11. 11.
    Epp, C. (2012). The legal complex in the struggle to control police brutality in India. In T. Halliday, L. Karpiq, & M. Feeley (Eds.), Fates of political liberalism in the British post-colony the politics of the legal complex (pp. 91–111). Cambridge: Cambridge University Press.Google Scholar
  12. 12.
    Ghias, S. A. (2010). Miscarriage of chief justice: Judicial power and the legal complex in Pakistan under Musharraf. Law & Social Inquiry, 35(4), 985–1022.Google Scholar
  13. 13.
    Ahmed, Z. S., & Stephan, M. J. (2010). Fighting for the rule of law: Civil resistance and the lawyers’ movement in Pakistan. Democratization, 17(3), 492–513. Scholar
  14. 14.
    McCann, M. (2006). Law and social movements: Contemporary perspectives. Annual Review of Law and Social Science, 2(1), 17–38. Scholar
  15. 15.
    Munger, F. W., Cummings, S. L., & Trubek, L. G. (2014). Mobilizing law for justice in Asia: A comparative approach. Wisconsin International Law Journal, 31(3), 353–420.Google Scholar
  16. 16.
    Halliday, T. C., Karpik, L., & Feeley, M. M. (Eds.). (2007). Fighting for political freedom: Comparative studies of the legal complex and political liberalism. Oxford; Portland: Hart Publishing.Google Scholar
  17. 17.
    Karpik, L., & Halliday, T. C. (2011). The legal complex. Annual Review of Law and Social Science, 7, 217–236. Scholar
  18. 18.
    North, D. C., Wallis, J. J., & Weingast, B. R. (2009). Violence and social orders: A conceptual framework for interpreting recorded human history. Cambridge ; New York: Cambridge University Press.Google Scholar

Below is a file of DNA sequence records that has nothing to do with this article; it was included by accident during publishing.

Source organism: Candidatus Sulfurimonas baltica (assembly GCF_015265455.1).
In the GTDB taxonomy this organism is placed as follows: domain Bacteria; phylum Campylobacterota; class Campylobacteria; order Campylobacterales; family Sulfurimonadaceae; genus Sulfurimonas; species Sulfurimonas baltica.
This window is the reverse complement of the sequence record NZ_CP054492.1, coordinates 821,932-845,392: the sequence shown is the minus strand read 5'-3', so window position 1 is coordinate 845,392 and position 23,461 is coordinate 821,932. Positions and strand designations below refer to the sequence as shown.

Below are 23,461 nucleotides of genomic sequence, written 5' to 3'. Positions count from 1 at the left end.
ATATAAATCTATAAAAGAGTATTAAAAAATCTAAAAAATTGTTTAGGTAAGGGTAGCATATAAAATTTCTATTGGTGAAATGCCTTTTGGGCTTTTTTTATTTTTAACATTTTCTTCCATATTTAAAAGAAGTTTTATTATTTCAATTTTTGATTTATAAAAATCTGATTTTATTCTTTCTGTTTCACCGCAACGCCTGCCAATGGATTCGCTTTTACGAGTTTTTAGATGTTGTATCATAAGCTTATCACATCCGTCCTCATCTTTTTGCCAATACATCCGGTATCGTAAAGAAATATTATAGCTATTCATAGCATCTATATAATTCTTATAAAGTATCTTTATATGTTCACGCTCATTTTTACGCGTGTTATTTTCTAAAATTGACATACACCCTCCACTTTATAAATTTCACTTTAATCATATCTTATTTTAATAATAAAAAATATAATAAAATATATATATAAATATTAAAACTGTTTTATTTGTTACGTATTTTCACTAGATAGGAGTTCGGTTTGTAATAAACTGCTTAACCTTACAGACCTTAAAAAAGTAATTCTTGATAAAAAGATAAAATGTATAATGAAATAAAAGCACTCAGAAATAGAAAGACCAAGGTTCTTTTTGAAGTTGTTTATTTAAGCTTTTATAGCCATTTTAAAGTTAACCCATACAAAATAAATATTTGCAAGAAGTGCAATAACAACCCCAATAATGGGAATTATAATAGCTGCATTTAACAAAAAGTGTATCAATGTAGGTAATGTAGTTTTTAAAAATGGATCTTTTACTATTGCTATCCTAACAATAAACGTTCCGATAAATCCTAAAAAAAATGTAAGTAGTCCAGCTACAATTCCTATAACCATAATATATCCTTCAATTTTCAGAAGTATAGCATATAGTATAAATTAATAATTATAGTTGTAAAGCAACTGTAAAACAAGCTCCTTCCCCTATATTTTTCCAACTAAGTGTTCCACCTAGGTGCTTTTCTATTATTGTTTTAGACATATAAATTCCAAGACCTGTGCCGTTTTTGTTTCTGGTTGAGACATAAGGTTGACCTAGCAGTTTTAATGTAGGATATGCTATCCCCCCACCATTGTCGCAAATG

19. 19.
    North, D. C., Wallis, J. J., Webb, S. B., & Weingast, B. R. (2013). In the shadow of violence: Politics, economics, and the problems of development. Cambridge: Cambridge University Press.Google Scholar
  20. 20.
    Hendley, K., Murrell, P., & Ryterman, R. (2000). Law, relationships and private enforcement: Transactional strategies of Russian enterprises. Europe-Asia Studies, 52(4), 627–656. Scholar
  21. 21.
    Frye, T. (2004). Credible commitment and property rights: Evidence from Russia. American Political Science Review, 98(3), 453–466.Google Scholar
  22. 22.
    Firestone, T. (2008). Criminal corporate raiding in Russia. The International Lawyer, 42(4), 1207–1229.Google Scholar
  23. 23.
    Gans-Morse, J. (2015). Violence, law, and property rights: institutional demand in post-soviet Russia. Retrieved from Accessed 24 Jan 2019.
  24. 24.
    Shleifer, A., & Treisman, D. (2014). Normal countries: The east 25 years after communism. Foreign Affairs, 1–18.Google Scholar
  25. 25.
    Hendley, K. (2009). “Telephone law” and the “rule of law”: The Russian case. Hague Journal on the Rule of Law, 1(02), 241–262. Scholar
  26. 26.
    Gustafsson, P. (2013). The emergence of the rule of law in Russia. Global Crime, 14(1), 82–109. Scholar
  27. 27.
    Hendley, K., & Murrell, P. (2015). Revisiting the emergence of the rule of law in Russia. Global Crime, 16(1), 19–33. Scholar
  28. 28.
    Kazun, A., & Yakovlev, A. (2017). Who demands collective action in an imperfect institutional environment? A case study of the profession of advocates in Russia. Journal of Eurasian Studies, 8(1), 60–71. Scholar
  29. 29.
    Zemans, F. K. (1983). Legal mobilization: The neglected role of the law in the political system. American Political Science Review, 77(3), 690–703.Google Scholar
  30. 30.
    Silbey, S. S. (2005). After legal consciousness. Annual Review of Law and Social Science, 1, 323–368. Scholar
  31. 31.
    Marshall, J. (2006). Are small-town lawyers positivist about the law? In M. Freeman (Ed.), Law and sociology (pp. 279–302). New York: Oxford University Press.Google Scholar
  32. 32.
    Boukalas, C. (2013). Politics as legal action/lawyers as political actors towards a reconceptualisation of cause lawyering. Social & Legal Studies, 22(3), 395–420. Scholar